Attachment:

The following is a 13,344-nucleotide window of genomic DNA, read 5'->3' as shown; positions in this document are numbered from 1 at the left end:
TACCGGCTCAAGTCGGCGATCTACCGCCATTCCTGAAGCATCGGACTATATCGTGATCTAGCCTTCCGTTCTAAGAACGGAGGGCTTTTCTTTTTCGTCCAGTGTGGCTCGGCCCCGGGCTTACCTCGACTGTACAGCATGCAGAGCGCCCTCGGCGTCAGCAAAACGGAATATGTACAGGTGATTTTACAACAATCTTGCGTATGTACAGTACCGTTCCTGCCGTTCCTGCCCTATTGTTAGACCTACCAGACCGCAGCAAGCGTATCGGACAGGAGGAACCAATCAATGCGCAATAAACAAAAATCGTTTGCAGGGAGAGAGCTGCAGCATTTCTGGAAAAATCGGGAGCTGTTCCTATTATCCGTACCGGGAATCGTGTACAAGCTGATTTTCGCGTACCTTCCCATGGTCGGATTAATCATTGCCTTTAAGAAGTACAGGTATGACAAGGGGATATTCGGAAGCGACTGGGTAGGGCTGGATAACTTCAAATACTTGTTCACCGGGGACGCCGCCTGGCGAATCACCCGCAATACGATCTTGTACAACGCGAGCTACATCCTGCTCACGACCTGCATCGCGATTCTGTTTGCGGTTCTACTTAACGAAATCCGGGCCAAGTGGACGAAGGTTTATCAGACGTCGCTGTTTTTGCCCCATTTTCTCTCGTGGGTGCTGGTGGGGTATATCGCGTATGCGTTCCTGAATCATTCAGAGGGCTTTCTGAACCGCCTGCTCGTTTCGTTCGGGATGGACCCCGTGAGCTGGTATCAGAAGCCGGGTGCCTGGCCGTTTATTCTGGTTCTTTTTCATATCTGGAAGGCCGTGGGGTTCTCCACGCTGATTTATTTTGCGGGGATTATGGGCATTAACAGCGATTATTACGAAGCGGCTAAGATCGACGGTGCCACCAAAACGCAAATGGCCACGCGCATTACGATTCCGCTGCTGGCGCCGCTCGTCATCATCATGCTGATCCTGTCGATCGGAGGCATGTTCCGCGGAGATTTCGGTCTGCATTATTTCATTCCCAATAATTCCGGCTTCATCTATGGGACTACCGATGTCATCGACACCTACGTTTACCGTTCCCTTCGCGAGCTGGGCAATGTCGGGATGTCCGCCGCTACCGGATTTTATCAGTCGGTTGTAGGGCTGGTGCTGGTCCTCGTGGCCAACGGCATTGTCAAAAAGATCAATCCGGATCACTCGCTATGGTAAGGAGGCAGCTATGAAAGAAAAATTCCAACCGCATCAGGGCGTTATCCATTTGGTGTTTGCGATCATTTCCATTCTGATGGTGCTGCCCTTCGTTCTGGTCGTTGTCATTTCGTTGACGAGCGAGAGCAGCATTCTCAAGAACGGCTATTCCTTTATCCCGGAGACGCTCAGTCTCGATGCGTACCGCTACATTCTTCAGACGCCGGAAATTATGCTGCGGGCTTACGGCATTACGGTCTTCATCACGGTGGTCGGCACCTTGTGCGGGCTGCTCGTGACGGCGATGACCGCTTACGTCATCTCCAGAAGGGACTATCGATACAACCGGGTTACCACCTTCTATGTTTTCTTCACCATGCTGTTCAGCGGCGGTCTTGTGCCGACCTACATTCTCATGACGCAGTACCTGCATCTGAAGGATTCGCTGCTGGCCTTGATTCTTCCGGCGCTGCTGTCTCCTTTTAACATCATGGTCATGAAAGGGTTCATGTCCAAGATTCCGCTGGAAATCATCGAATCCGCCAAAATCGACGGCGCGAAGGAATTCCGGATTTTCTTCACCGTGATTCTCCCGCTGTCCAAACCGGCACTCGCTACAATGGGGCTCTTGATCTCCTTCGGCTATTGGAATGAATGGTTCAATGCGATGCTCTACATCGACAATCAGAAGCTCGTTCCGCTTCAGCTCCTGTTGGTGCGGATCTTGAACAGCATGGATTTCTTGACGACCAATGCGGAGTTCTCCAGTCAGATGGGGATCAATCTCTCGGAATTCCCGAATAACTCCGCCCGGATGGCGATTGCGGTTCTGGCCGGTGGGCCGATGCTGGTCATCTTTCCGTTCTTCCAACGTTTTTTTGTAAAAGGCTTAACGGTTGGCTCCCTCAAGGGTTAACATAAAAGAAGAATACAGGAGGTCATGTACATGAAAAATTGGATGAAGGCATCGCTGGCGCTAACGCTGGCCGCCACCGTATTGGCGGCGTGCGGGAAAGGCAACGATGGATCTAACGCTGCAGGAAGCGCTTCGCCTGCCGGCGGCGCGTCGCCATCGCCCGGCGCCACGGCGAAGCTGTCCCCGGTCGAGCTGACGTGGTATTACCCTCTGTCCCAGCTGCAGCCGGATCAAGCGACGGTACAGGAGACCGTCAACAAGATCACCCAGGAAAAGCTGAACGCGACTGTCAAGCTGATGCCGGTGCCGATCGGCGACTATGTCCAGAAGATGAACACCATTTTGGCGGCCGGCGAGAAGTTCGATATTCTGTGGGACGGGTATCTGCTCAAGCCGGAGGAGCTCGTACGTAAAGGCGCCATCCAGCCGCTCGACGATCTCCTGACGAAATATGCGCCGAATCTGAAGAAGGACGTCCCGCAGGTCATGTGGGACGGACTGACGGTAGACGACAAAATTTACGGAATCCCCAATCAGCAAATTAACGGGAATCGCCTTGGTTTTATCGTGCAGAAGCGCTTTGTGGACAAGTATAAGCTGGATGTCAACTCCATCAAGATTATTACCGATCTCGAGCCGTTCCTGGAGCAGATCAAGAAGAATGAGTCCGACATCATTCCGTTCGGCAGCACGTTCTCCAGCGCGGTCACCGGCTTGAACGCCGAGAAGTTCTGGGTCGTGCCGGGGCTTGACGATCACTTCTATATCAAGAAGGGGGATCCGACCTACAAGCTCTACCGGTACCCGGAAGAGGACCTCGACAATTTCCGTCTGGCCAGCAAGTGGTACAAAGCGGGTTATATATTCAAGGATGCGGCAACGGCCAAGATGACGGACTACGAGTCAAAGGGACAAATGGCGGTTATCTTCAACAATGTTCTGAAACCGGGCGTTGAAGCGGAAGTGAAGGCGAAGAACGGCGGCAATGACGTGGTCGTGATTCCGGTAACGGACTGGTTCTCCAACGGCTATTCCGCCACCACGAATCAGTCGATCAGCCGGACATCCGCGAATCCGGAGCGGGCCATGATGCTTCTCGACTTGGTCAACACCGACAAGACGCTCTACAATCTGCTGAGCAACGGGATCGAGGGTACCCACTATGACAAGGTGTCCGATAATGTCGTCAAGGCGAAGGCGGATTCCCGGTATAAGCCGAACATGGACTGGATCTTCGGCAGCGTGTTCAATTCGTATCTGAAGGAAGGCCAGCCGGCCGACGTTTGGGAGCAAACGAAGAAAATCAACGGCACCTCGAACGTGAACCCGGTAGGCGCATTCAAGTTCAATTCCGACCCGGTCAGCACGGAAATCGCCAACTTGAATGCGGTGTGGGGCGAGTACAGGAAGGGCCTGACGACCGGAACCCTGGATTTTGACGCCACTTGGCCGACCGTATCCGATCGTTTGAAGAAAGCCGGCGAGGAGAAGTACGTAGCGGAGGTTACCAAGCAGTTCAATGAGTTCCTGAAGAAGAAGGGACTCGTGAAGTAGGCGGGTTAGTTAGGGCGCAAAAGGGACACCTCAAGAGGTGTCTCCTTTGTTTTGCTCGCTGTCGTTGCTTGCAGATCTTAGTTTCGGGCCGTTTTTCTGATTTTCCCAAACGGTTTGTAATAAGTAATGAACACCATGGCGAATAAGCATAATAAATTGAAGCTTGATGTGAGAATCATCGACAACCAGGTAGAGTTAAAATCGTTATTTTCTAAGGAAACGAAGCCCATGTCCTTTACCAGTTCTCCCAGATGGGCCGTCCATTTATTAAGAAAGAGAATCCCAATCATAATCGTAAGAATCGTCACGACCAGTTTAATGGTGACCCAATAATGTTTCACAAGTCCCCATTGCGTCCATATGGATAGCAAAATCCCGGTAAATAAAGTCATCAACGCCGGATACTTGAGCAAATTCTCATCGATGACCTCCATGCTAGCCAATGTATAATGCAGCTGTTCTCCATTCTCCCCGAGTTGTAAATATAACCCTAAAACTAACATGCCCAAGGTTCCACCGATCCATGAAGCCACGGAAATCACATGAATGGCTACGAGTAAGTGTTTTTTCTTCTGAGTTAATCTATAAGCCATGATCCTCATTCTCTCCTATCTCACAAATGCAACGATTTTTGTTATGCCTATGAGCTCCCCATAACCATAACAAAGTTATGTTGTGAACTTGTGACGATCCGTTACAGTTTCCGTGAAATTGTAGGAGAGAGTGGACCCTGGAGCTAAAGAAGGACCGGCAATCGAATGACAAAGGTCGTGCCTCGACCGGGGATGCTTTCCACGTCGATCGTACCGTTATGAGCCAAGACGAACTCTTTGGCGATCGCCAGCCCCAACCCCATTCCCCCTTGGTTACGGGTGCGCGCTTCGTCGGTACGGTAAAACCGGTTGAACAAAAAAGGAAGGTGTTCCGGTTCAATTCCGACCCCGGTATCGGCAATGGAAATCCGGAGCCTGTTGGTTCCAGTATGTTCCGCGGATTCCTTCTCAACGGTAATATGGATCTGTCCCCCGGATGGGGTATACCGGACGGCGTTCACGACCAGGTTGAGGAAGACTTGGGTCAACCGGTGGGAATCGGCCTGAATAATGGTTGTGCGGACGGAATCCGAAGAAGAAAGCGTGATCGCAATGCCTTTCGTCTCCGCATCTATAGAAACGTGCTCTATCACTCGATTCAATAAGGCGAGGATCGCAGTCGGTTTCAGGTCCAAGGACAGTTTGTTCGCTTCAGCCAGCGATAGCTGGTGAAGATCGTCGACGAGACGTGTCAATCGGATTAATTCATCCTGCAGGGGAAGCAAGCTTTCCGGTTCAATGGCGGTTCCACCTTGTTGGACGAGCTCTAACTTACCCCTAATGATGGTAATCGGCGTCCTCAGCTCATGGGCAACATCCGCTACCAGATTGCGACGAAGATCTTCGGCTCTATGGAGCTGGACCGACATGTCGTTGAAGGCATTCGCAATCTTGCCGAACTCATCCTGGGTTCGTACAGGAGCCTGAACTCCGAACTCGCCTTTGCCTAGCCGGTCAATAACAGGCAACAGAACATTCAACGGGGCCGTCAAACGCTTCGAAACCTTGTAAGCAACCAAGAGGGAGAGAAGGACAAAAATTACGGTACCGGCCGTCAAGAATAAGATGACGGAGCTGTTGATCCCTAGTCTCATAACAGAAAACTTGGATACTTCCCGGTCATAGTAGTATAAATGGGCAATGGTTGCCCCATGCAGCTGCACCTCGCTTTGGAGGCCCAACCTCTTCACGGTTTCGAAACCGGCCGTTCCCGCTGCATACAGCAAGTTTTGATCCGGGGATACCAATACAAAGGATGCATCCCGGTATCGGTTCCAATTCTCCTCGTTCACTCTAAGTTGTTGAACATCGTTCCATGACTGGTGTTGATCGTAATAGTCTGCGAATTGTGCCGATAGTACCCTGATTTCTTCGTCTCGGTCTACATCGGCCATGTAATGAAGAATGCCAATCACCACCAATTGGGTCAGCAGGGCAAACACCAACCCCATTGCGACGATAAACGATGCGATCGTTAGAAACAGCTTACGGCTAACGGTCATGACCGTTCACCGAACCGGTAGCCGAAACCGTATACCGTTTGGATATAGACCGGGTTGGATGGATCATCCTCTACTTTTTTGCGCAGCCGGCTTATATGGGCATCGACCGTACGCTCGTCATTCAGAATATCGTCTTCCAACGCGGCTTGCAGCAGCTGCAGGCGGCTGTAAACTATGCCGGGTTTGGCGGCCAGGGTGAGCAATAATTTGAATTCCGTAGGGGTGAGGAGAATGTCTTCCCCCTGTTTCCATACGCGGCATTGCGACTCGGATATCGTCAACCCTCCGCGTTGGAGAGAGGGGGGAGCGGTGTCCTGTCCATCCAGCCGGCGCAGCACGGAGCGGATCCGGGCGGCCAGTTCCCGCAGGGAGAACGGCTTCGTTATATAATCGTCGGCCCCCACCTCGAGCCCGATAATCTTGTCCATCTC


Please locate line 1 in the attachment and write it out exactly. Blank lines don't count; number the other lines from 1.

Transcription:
The following is a 13,344-nucleotide window of genomic DNA, read 5'->3' as shown; positions in this document are numbered from 1 at the left end: